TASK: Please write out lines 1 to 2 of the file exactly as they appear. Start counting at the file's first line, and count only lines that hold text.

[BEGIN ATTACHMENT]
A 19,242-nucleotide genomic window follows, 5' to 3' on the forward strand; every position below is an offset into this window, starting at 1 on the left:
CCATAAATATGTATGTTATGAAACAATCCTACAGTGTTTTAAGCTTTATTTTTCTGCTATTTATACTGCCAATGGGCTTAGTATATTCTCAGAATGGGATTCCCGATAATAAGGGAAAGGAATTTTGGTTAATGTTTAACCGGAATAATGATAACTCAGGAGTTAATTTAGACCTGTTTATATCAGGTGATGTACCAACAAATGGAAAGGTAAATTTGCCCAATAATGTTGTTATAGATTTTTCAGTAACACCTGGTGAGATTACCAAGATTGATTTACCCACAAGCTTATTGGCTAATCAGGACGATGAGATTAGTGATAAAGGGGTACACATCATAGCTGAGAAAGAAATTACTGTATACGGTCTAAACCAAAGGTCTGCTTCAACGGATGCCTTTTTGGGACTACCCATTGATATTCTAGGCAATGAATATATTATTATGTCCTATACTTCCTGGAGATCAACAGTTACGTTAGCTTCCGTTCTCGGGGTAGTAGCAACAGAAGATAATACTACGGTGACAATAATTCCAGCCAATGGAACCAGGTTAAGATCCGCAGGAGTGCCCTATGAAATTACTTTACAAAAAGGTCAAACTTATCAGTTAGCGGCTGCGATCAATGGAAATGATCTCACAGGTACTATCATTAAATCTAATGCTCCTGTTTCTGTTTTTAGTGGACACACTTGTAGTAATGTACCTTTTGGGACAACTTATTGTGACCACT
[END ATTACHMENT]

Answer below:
A 19,242-nucleotide genomic window follows, 5' to 3' on the forward strand; every position below is an offset into this window, starting at 1 on the left:
CCATAAATATGTATGTTATGAAACAATCCTACAGTGTTTTAAGCTTTATTTTTCTGCTATTTATACTGCCAATGGGCTTAGTATATTCTCAGAATGGGATTCCCGATAATAAGGGAAAGGAATTTTGGTTAATGTTTAACCGGAATAATGATAACTCAGGAGTTAATTTAGACCTGTTTATATCAGGTGATGTACCAACAAATGGAAAGGTAAATTTGCCCAATAATGTTGTTATAGATTTTTCAGTAACACCTGGTGAGATTACCAAGATTGATTTACCCACAAGCTTATTGGCTAATCAGGACGATGAGATTAGTGATAAAGGGGTACACATCATAGCTGAGAAAGAAATTACTGTATACGGTCTAAACCAAAGGTCTGCTTCAACGGATGCCTTTTTGGGACTACCCATTGATATTCTAGGCAATGAATATATTATTATGTCCTATACTTCCTGGAGATCAACAGTTACGTTAGCTTCCGTTCTCGGGGTAGTAGCAACAGAAGATAATACTACGGTGACAATAATTCCAGCCAATGGAACCAGGTTAAGATCCGCAGGAGTGCCCTATGAAATTACTTTACAAAAAGGTCAAACTTATCAGTTAGCGGCTGCGATCAATGGAAATGATCTCACAGGTACTATCATTAAATCTAATGCTCCTGTTTCTGTTTTTAGTGGACACACTTGTAGTAATGTACCTTTTGGGACAACTTATTGTGACCACT